I decided to use the power of the wikinomics concept to help me write the proposal and posted it on the edubloggescon.com wiki and asked for feedback, no one responded. It is mid-summer and many educators are taking time to relax and recharge for the next school year. I will keep the wiki page up and ask for feedback from educators who have read either book.
I just got (9/10) an email about the superintendents tech conference and I did not get chosen to present. Looking over the list of presenters it should be a conference worth going to, too bad I can’t. I plan to keep developing this topic because it is important that educators understand the “perfect storm” of changes that are happening due to technological changes that make it easier to share, peer create, and act globally.
I listened to two very interesting podcast today from Edtech Talk (they all seem to be interesting). Edtech Talk is part of the World Bridges Network, a collection of educational podcasts anyone can take part in, check their calendar for the latest daily podcast.
The first podcast is “Teachers Teaching Teachers # 98 – Learning to be unschooly” The conversation included teachers and students from around the world and its subject was triggered by a post on Youth Twitter by a South Korean student named Soojin. The term schooliness was coined by Clay Burell in his blog. The podcast discussion focused on how to use the Read/Write web to engage students in authentic learning and not as a fancy worksheet.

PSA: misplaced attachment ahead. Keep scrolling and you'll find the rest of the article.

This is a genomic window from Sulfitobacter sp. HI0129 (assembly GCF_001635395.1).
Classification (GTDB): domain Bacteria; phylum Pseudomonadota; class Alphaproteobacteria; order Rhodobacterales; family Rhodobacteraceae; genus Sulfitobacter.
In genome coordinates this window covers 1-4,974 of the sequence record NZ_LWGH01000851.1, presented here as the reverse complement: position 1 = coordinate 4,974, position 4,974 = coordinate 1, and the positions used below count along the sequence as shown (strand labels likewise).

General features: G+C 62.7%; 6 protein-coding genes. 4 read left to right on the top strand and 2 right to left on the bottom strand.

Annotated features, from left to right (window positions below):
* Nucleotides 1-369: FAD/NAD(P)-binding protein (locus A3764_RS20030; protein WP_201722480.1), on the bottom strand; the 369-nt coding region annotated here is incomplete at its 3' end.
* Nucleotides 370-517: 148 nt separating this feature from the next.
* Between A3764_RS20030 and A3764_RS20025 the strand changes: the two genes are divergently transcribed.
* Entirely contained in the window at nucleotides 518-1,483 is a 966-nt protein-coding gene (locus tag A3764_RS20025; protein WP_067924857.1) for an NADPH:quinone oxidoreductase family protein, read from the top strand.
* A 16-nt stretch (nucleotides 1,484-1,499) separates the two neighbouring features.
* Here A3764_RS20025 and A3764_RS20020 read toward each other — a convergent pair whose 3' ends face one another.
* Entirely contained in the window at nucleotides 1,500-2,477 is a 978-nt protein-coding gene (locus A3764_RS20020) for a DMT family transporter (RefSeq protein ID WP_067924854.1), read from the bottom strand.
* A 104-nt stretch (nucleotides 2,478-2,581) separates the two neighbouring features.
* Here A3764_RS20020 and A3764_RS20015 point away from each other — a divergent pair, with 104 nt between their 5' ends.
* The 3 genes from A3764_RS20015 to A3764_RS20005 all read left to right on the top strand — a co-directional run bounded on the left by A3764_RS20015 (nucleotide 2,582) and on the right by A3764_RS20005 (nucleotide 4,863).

From elgg to DrupalThe second podcast, Teachers Teaching Teachers #99 – From elgg to Drupal, was very timely because I have been having a discussion with our executive director and curriculum director about developing a CMS. I have used Moodle for a couple of years, but it was installed on our ISP, which we no longer use. I have looked at Joomla, Drupal, and elgg, but don’t know much about any of them. Bill Fitzgerald from DrupalEd was in on the conversation and his advice for anyone wanting to implement a CMS is to write in one or two sentences the goal of the CMS. Dave Cormier advised to write a very detailed description of what several students would do in the course of a day using the technology. Dave is the teacher who helped developed “A partnership project helping Prince Edward Island students bring the past to life using tools of the future.” A Living Archives uses Drupal.
The good thing is that there are many quality choices for a school based CMS.